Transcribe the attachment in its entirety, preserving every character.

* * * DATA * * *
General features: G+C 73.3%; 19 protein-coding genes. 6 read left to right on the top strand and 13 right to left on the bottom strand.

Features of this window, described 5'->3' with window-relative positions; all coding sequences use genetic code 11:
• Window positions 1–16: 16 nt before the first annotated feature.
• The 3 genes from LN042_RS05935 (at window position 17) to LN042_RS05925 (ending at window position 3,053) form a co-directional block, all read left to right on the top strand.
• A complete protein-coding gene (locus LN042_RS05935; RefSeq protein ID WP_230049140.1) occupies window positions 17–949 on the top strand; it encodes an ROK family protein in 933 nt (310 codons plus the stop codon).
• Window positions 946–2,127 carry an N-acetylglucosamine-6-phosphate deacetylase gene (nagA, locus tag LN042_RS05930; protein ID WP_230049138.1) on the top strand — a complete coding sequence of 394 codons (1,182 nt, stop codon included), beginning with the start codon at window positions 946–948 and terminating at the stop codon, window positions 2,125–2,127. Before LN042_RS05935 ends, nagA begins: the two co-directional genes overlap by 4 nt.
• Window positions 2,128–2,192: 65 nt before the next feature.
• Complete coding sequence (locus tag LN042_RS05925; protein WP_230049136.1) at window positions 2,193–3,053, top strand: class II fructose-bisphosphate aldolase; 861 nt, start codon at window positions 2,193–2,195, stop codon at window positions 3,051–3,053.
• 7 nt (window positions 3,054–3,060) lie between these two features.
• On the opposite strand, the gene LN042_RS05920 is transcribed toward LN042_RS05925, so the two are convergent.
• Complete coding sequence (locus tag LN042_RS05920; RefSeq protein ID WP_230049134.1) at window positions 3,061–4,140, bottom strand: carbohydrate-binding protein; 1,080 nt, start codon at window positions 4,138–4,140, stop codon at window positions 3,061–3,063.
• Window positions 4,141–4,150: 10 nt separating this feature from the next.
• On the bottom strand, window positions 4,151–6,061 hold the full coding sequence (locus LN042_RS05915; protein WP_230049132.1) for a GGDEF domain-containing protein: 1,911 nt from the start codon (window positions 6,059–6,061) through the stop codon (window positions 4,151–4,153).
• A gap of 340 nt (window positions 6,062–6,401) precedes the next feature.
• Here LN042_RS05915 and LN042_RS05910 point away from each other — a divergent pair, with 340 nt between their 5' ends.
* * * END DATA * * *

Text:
General features: G+C 73.3%; 19 protein-coding genes. 6 read left to right on the top strand and 13 right to left on the bottom strand.

Features of this window, described 5'->3' with window-relative positions; all coding sequences use genetic code 11:
• Window positions 1–16: 16 nt before the first annotated feature.
• The 3 genes from LN042_RS05935 (at window position 17) to LN042_RS05925 (ending at window position 3,053) form a co-directional block, all read left to right on the top strand.
• A complete protein-coding gene (locus LN042_RS05935; RefSeq protein ID WP_230049140.1) occupies window positions 17–949 on the top strand; it encodes an ROK family protein in 933 nt (310 codons plus the stop codon).
• Window positions 946–2,127 carry an N-acetylglucosamine-6-phosphate deacetylase gene (nagA, locus tag LN042_RS05930; protein ID WP_230049138.1) on the top strand — a complete coding sequence of 394 codons (1,182 nt, stop codon included), beginning with the start codon at window positions 946–948 and terminating at the stop codon, window positions 2,125–2,127. Before LN042_RS05935 ends, nagA begins: the two co-directional genes overlap by 4 nt.
• Window positions 2,128–2,192: 65 nt before the next feature.
• Complete coding sequence (locus tag LN042_RS05925; protein WP_230049136.1) at window positions 2,193–3,053, top strand: class II fructose-bisphosphate aldolase; 861 nt, start codon at window positions 2,193–2,195, stop codon at window positions 3,051–3,053.
• 7 nt (window positions 3,054–3,060) lie between these two features.
• On the opposite strand, the gene LN042_RS05920 is transcribed toward LN042_RS05925, so the two are convergent.
• Complete coding sequence (locus tag LN042_RS05920; RefSeq protein ID WP_230049134.1) at window positions 3,061–4,140, bottom strand: carbohydrate-binding protein; 1,080 nt, start codon at window positions 4,138–4,140, stop codon at window positions 3,061–3,063.
• Window positions 4,141–4,150: 10 nt separating this feature from the next.
• On the bottom strand, window positions 4,151–6,061 hold the full coding sequence (locus LN042_RS05915; protein WP_230049132.1) for a GGDEF domain-containing protein: 1,911 nt from the start codon (window positions 6,059–6,061) through the stop codon (window positions 4,151–4,153).
• A gap of 340 nt (window positions 6,062–6,401) precedes the next feature.
• Here LN042_RS05915 and LN042_RS05910 point away from each other — a divergent pair, with 340 nt between their 5' ends.